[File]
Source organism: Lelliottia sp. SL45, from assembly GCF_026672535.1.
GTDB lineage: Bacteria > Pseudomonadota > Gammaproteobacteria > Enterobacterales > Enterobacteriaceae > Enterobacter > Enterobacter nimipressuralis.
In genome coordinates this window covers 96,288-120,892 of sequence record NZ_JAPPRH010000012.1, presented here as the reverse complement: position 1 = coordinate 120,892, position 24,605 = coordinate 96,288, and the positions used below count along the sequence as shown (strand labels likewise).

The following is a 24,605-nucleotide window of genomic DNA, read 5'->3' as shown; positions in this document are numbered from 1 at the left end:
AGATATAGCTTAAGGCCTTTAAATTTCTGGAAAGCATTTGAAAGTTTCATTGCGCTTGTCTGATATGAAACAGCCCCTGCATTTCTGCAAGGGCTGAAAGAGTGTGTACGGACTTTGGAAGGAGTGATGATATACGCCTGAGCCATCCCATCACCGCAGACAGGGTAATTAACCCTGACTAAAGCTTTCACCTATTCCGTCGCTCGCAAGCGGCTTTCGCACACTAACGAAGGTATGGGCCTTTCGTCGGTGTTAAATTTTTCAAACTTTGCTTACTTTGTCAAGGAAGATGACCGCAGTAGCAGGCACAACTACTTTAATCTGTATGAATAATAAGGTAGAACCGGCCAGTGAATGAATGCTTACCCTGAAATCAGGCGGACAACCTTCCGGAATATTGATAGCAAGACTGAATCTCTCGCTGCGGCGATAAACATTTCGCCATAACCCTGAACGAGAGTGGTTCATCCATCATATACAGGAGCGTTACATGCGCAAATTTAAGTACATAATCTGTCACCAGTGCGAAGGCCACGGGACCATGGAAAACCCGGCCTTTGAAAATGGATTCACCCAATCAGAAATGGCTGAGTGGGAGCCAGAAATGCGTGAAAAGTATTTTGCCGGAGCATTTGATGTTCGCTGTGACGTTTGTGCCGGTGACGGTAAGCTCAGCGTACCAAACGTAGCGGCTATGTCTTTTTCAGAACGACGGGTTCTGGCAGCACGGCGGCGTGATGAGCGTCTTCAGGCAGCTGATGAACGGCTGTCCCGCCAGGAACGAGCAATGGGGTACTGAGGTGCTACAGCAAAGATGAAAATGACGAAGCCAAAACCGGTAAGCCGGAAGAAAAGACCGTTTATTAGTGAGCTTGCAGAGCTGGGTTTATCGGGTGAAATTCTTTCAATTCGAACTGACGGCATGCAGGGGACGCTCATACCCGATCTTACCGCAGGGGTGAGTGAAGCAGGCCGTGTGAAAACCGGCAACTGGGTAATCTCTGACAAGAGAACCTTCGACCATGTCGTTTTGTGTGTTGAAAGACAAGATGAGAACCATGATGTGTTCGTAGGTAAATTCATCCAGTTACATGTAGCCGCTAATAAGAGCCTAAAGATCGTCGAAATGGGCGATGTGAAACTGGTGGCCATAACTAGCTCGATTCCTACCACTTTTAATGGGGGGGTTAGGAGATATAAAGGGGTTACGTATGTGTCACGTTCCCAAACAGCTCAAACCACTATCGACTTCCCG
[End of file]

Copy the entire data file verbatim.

Source organism: Lelliottia sp. SL45, from assembly GCF_026672535.1.
GTDB lineage: Bacteria > Pseudomonadota > Gammaproteobacteria > Enterobacterales > Enterobacteriaceae > Enterobacter > Enterobacter nimipressuralis.
In genome coordinates this window covers 96,288-120,892 of sequence record NZ_JAPPRH010000012.1, presented here as the reverse complement: position 1 = coordinate 120,892, position 24,605 = coordinate 96,288, and the positions used below count along the sequence as shown (strand labels likewise).

The following is a 24,605-nucleotide window of genomic DNA, read 5'->3' as shown; positions in this document are numbered from 1 at the left end:
AGATATAGCTTAAGGCCTTTAAATTTCTGGAAAGCATTTGAAAGTTTCATTGCGCTTGTCTGATATGAAACAGCCCCTGCATTTCTGCAAGGGCTGAAAGAGTGTGTACGGACTTTGGAAGGAGTGATGATATACGCCTGAGCCATCCCATCACCGCAGACAGGGTAATTAACCCTGACTAAAGCTTTCACCTATTCCGTCGCTCGCAAGCGGCTTTCGCACACTAACGAAGGTATGGGCCTTTCGTCGGTGTTAAATTTTTCAAACTTTGCTTACTTTGTCAAGGAAGATGACCGCAGTAGCAGGCACAACTACTTTAATCTGTATGAATAATAAGGTAGAACCGGCCAGTGAATGAATGCTTACCCTGAAATCAGGCGGACAACCTTCCGGAATATTGATAGCAAGACTGAATCTCTCGCTGCGGCGATAAACATTTCGCCATAACCCTGAACGAGAGTGGTTCATCCATCATATACAGGAGCGTTACATGCGCAAATTTAAGTACATAATCTGTCACCAGTGCGAAGGCCACGGGACCATGGAAAACCCGGCCTTTGAAAATGGATTCACCCAATCAGAAATGGCTGAGTGGGAGCCAGAAATGCGTGAAAAGTATTTTGCCGGAGCATTTGATGTTCGCTGTGACGTTTGTGCCGGTGACGGTAAGCTCAGCGTACCAAACGTAGCGGCTATGTCTTTTTCAGAACGACGGGTTCTGGCAGCACGGCGGCGTGATGAGCGTCTTCAGGCAGCTGATGAACGGCTGTCCCGCCAGGAACGAGCAATGGGGTACTGAGGTGCTACAGCAAAGATGAAAATGACGAAGCCAAAACCGGTAAGCCGGAAGAAAAGACCGTTTATTAGTGAGCTTGCAGAGCTGGGTTTATCGGGTGAAATTCTTTCAATTCGAACTGACGGCATGCAGGGGACGCTCATACCCGATCTTACCGCAGGGGTGAGTGAAGCAGGCCGTGTGAAAACCGGCAACTGGGTAATCTCTGACAAGAGAACCTTCGACCATGTCGTTTTGTGTGTTGAAAGACAAGATGAGAACCATGATGTGTTCGTAGGTAAATTCATCCAGTTACATGTAGCCGCTAATAAGAGCCTAAAGATCGTCGAAATGGGCGATGTGAAACTGGTGGCCATAACTAGCTCGATTCCTACCACTTTTAATGGGGGGGTTAGGAGATATAAAGGGGTTACGTATGTGTCACGTTCCCAAACAGCTCAAACCACTATCGACTTCCCG